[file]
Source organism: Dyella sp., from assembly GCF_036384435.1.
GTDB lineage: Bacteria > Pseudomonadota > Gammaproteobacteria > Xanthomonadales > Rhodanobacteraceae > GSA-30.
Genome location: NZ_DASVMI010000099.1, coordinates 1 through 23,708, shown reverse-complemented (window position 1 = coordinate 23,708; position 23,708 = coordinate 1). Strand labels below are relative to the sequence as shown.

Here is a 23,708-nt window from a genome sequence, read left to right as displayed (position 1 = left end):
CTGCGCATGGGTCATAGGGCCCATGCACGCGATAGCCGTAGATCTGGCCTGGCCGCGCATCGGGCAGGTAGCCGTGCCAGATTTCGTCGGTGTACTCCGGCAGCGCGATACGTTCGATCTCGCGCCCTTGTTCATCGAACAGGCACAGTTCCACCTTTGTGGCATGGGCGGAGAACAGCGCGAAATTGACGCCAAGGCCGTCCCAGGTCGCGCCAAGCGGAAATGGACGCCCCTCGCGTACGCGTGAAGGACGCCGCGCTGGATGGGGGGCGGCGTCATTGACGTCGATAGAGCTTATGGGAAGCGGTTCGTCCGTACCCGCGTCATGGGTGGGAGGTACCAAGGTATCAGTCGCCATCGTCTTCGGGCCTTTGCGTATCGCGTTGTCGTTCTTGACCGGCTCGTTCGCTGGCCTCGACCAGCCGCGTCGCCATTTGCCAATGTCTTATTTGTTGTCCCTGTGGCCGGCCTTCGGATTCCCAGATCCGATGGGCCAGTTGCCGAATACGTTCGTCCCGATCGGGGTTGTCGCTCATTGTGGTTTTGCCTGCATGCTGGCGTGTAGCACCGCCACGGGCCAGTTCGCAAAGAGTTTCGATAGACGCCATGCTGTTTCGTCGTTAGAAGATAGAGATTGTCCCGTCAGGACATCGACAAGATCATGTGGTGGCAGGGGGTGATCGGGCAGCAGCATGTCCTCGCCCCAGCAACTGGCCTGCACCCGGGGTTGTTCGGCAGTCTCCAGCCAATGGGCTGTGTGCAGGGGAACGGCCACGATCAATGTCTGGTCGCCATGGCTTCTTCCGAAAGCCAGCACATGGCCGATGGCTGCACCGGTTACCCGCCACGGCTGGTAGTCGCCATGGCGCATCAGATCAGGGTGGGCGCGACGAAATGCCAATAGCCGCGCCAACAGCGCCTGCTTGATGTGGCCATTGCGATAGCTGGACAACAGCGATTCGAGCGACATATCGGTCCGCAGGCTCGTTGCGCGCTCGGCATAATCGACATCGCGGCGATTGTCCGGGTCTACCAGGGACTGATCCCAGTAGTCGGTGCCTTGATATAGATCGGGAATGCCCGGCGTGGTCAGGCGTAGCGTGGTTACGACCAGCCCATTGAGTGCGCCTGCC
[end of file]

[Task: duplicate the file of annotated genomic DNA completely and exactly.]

Source organism: Dyella sp., from assembly GCF_036384435.1.
GTDB lineage: Bacteria > Pseudomonadota > Gammaproteobacteria > Xanthomonadales > Rhodanobacteraceae > GSA-30.
Genome location: NZ_DASVMI010000099.1, coordinates 1 through 23,708, shown reverse-complemented (window position 1 = coordinate 23,708; position 23,708 = coordinate 1). Strand labels below are relative to the sequence as shown.

Here is a 23,708-nt window from a genome sequence, read left to right as displayed (position 1 = left end):
CTGCGCATGGGTCATAGGGCCCATGCACGCGATAGCCGTAGATCTGGCCTGGCCGCGCATCGGGCAGGTAGCCGTGCCAGATTTCGTCGGTGTACTCCGGCAGCGCGATACGTTCGATCTCGCGCCCTTGTTCATCGAACAGGCACAGTTCCACCTTTGTGGCATGGGCGGAGAACAGCGCGAAATTGACGCCAAGGCCGTCCCAGGTCGCGCCAAGCGGAAATGGACGCCCCTCGCGTACGCGTGAAGGACGCCGCGCTGGATGGGGGGCGGCGTCATTGACGTCGATAGAGCTTATGGGAAGCGGTTCGTCCGTACCCGCGTCATGGGTGGGAGGTACCAAGGTATCAGTCGCCATCGTCTTCGGGCCTTTGCGTATCGCGTTGTCGTTCTTGACCGGCTCGTTCGCTGGCCTCGACCAGCCGCGTCGCCATTTGCCAATGTCTTATTTGTTGTCCCTGTGGCCGGCCTTCGGATTCCCAGATCCGATGGGCCAGTTGCCGAATACGTTCGTCCCGATCGGGGTTGTCGCTCATTGTGGTTTTGCCTGCATGCTGGCGTGTAGCACCGCCACGGGCCAGTTCGCAAAGAGTTTCGATAGACGCCATGCTGTTTCGTCGTTAGAAGATAGAGATTGTCCCGTCAGGACATCGACAAGATCATGTGGTGGCAGGGGGTGATCGGGCAGCAGCATGTCCTCGCCCCAGCAACTGGCCTGCACCCGGGGTTGTTCGGCAGTCTCCAGCCAATGGGCTGTGTGCAGGGGAACGGCCACGATCAATGTCTGGTCGCCATGGCTTCTTCCGAAAGCCAGCACATGGCCGATGGCTGCACCGGTTACCCGCCACGGCTGGTAGTCGCCATGGCGCATCAGATCAGGGTGGGCGCGACGAAATGCCAATAGCCGCGCCAACAGCGCCTGCTTGATGTGGCCATTGCGATAGCTGGACAACAGCGATTCGAGCGACATATCGGTCCGCAGGCTCGTTGCGCGCTCGGCATAATCGACATCGCGGCGATTGTCCGGGTCTACCAGGGACTGATCCCAGTAGTCGGTGCCTTGATATAGATCGGGAATGCCCGGCGTGGTCAGGCGTAGCGTGGTTACGACCAGCCCATTGAGTGCGCCTGCC